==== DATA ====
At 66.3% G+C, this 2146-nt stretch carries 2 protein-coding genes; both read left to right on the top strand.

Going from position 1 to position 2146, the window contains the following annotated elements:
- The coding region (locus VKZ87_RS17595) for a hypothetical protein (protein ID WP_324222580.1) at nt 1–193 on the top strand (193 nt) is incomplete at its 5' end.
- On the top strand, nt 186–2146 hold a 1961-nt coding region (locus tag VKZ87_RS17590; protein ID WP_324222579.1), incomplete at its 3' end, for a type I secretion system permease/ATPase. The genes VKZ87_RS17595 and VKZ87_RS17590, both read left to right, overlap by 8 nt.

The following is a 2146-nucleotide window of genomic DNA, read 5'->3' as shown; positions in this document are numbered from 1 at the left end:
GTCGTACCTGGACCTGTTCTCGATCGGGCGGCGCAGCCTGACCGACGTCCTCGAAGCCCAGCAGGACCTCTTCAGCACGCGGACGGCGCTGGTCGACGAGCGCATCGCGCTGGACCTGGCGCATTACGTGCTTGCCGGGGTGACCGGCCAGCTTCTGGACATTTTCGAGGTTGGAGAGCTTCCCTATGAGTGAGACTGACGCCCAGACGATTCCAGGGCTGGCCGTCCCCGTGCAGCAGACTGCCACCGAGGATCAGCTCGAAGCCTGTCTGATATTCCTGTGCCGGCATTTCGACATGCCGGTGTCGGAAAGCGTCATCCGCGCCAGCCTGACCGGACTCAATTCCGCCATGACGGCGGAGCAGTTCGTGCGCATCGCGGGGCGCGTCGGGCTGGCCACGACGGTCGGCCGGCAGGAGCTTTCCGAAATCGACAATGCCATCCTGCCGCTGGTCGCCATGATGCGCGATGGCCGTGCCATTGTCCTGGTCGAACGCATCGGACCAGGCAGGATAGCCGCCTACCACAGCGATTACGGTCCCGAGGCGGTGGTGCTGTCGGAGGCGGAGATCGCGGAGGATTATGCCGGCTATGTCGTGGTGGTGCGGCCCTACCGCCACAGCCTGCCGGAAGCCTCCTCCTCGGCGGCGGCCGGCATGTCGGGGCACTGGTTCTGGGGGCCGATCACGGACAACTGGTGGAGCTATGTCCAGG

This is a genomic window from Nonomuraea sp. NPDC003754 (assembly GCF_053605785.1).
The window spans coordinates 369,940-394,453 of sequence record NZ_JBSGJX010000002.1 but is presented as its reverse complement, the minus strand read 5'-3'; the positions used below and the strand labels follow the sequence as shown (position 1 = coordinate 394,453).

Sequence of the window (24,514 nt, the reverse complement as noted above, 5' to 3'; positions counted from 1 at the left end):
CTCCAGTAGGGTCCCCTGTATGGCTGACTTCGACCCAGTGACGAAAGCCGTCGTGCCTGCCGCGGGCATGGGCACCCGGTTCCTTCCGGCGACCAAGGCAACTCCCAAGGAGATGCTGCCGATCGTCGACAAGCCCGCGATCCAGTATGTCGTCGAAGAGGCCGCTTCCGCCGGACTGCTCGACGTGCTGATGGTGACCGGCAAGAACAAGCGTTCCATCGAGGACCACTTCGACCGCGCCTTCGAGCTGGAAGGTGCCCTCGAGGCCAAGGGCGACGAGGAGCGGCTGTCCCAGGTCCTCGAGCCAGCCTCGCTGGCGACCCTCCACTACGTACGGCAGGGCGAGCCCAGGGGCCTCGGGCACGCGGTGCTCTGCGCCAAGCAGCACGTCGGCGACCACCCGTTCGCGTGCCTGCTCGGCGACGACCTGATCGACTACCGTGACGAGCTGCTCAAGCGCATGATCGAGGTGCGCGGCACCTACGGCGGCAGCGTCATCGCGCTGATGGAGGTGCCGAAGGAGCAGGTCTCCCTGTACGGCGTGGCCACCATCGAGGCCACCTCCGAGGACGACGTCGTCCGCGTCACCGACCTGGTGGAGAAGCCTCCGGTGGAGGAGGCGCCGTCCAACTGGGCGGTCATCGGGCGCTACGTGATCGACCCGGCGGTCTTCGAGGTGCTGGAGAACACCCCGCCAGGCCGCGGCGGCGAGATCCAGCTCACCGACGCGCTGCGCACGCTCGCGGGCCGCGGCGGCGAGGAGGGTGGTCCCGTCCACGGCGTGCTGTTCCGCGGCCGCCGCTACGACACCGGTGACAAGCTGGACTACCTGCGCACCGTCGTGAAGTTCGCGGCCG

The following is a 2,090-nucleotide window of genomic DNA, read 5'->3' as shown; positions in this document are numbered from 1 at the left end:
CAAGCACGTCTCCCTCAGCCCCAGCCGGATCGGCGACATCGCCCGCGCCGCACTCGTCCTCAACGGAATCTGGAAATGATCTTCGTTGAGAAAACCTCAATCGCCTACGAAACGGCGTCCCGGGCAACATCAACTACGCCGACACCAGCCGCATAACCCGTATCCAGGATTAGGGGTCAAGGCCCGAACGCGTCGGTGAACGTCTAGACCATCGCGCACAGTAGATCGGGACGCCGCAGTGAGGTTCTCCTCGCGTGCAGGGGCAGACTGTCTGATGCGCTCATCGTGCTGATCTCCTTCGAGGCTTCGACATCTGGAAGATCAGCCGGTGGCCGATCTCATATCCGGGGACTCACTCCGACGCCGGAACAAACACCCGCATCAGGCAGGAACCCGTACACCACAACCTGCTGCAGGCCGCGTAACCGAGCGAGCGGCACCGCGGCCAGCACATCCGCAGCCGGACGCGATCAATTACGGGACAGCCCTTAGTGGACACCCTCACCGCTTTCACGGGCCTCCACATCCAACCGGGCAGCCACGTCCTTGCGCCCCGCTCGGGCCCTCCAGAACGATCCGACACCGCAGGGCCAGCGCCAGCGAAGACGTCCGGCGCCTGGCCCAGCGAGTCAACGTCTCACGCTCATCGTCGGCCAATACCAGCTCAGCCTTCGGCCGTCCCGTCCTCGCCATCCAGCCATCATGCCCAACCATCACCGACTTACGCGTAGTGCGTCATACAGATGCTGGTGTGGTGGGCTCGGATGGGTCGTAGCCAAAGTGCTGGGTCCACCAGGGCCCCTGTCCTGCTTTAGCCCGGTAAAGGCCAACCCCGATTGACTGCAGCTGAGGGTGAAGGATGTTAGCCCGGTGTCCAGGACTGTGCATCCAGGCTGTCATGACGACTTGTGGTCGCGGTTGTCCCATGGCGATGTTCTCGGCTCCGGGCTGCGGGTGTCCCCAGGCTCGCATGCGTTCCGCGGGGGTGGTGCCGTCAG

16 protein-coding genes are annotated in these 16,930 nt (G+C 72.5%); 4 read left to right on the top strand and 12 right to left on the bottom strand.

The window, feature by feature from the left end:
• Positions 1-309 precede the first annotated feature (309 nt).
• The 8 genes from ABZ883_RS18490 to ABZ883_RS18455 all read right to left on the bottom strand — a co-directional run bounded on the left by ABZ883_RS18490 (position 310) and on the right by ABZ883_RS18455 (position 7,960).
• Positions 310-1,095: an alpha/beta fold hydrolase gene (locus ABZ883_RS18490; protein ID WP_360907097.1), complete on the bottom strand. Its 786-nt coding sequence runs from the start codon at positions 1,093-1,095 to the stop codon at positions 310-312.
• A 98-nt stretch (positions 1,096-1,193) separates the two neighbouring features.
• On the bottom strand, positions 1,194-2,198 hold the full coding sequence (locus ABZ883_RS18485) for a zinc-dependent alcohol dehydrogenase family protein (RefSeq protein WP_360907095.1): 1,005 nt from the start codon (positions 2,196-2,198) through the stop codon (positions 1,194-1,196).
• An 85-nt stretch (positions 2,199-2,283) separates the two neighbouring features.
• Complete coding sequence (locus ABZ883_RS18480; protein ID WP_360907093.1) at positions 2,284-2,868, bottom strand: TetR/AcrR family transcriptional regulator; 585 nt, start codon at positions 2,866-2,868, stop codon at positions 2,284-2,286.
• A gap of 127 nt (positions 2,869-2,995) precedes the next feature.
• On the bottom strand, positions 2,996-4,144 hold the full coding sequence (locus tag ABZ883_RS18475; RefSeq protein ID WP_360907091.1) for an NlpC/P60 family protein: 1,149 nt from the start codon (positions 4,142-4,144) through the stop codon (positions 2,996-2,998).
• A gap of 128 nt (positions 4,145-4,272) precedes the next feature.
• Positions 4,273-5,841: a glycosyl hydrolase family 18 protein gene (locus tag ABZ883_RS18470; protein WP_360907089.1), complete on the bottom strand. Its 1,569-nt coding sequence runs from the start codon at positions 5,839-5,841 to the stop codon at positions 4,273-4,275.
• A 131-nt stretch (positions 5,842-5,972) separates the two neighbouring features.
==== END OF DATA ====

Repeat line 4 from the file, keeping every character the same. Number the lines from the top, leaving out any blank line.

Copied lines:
- On the top strand, nt 186–2146 hold a 1961-nt coding region (locus tag VKZ87_RS17590; protein ID WP_324222579.1), incomplete at its 3' end, for a type I secretion system permease/ATPase. The genes VKZ87_RS17595 and VKZ87_RS17590, both read left to right, overlap by 8 nt.